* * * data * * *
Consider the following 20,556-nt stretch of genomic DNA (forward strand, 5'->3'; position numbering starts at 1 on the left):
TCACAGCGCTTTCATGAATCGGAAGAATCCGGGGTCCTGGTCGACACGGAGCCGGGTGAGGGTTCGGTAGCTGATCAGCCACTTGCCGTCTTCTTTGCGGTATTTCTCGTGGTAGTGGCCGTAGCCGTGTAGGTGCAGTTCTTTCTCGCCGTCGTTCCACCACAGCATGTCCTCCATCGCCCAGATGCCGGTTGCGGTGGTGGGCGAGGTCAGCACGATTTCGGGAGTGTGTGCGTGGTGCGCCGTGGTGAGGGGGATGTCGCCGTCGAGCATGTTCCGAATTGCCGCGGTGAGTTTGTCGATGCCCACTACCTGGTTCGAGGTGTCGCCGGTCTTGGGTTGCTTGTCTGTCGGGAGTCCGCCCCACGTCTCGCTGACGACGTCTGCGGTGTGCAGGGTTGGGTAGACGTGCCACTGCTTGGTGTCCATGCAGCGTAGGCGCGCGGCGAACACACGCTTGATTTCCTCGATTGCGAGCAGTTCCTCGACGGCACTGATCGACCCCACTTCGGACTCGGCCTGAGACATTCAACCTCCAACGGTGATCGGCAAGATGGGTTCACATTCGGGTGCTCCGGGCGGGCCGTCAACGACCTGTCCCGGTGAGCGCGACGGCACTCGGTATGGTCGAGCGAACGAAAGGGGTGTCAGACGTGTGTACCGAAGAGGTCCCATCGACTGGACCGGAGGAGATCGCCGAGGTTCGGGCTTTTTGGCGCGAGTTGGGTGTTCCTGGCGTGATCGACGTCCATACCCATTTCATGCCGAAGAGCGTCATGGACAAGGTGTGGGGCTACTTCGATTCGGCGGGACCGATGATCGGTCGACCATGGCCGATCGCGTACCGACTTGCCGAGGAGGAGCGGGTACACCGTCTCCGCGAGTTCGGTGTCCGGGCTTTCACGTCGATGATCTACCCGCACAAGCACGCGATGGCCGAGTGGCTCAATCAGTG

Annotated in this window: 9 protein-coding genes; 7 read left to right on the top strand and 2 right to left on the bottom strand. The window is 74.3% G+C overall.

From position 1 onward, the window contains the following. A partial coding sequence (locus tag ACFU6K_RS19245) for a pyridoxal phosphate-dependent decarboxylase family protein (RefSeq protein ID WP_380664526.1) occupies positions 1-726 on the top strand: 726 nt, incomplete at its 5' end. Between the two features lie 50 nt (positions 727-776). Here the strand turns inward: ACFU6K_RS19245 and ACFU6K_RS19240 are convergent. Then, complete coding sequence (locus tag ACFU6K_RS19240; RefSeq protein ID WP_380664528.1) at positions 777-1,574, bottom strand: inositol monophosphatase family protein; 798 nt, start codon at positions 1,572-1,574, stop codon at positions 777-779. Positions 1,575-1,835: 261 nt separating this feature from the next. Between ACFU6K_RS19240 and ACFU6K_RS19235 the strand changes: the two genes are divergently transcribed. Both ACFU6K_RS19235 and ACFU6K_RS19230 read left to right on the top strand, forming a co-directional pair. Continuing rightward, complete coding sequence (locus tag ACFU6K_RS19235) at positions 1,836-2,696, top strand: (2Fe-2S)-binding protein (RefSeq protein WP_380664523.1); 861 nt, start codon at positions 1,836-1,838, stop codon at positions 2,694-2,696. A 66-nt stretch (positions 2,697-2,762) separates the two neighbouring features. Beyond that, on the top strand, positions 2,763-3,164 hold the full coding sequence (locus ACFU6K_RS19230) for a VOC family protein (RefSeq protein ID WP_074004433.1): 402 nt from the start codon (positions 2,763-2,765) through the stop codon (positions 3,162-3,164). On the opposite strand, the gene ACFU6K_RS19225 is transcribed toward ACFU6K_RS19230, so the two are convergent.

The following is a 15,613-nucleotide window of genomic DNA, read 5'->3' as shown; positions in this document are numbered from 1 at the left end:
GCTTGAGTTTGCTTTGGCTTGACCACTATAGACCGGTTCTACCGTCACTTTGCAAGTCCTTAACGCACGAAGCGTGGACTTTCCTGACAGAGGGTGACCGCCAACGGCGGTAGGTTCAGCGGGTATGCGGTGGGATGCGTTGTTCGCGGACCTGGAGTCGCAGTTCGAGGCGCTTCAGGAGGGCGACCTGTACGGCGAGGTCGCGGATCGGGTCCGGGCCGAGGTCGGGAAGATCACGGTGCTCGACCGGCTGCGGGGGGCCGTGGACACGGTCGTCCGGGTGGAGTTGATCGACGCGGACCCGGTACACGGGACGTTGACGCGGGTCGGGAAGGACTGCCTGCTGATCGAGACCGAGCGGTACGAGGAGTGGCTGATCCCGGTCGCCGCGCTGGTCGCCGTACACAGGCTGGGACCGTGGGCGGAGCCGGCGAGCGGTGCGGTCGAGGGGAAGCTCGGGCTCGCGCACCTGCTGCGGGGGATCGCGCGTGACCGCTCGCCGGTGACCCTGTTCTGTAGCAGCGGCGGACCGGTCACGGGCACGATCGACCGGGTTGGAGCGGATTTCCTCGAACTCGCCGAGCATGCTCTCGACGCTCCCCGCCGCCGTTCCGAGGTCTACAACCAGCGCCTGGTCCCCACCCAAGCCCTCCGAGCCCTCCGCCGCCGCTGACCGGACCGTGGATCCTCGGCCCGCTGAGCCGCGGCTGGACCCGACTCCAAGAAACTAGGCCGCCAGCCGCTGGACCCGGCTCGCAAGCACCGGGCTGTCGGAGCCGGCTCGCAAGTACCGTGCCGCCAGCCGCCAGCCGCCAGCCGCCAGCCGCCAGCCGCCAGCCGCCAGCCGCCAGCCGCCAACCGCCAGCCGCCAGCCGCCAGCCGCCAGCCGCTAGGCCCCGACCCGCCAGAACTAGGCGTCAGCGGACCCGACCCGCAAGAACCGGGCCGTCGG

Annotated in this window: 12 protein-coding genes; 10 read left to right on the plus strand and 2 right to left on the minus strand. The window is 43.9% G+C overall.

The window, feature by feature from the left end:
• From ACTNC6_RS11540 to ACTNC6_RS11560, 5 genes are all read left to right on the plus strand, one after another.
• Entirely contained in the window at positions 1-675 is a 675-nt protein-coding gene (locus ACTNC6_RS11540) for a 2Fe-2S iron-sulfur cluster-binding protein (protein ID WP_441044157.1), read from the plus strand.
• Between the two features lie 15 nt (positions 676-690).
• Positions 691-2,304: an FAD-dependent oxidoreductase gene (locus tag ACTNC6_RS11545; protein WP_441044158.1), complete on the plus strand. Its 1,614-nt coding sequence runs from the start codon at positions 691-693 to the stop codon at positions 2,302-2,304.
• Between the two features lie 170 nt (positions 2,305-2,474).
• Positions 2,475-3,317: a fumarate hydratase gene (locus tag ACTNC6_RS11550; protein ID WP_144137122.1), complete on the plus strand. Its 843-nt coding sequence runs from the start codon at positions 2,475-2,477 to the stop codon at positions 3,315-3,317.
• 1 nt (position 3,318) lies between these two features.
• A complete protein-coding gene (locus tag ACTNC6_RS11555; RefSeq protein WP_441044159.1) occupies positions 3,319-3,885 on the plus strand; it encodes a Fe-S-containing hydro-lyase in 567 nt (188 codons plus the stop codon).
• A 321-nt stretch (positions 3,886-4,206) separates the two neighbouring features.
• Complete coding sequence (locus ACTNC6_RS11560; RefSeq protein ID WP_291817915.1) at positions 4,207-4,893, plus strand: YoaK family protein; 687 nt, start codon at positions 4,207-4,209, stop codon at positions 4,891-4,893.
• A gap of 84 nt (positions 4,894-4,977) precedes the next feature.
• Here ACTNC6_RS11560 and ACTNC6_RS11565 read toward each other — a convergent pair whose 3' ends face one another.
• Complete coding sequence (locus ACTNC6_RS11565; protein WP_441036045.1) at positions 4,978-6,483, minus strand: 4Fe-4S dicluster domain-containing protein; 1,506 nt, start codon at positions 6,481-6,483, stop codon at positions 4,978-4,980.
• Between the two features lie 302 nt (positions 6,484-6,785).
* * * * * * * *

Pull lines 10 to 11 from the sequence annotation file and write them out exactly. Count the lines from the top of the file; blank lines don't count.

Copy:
• Entirely contained in the window at positions 1-675 is a 675-nt protein-coding gene (locus ACTNC6_RS11540) for a 2Fe-2S iron-sulfur cluster-binding protein (protein ID WP_441044157.1), read from the plus strand.
• Between the two features lie 15 nt (positions 676-690).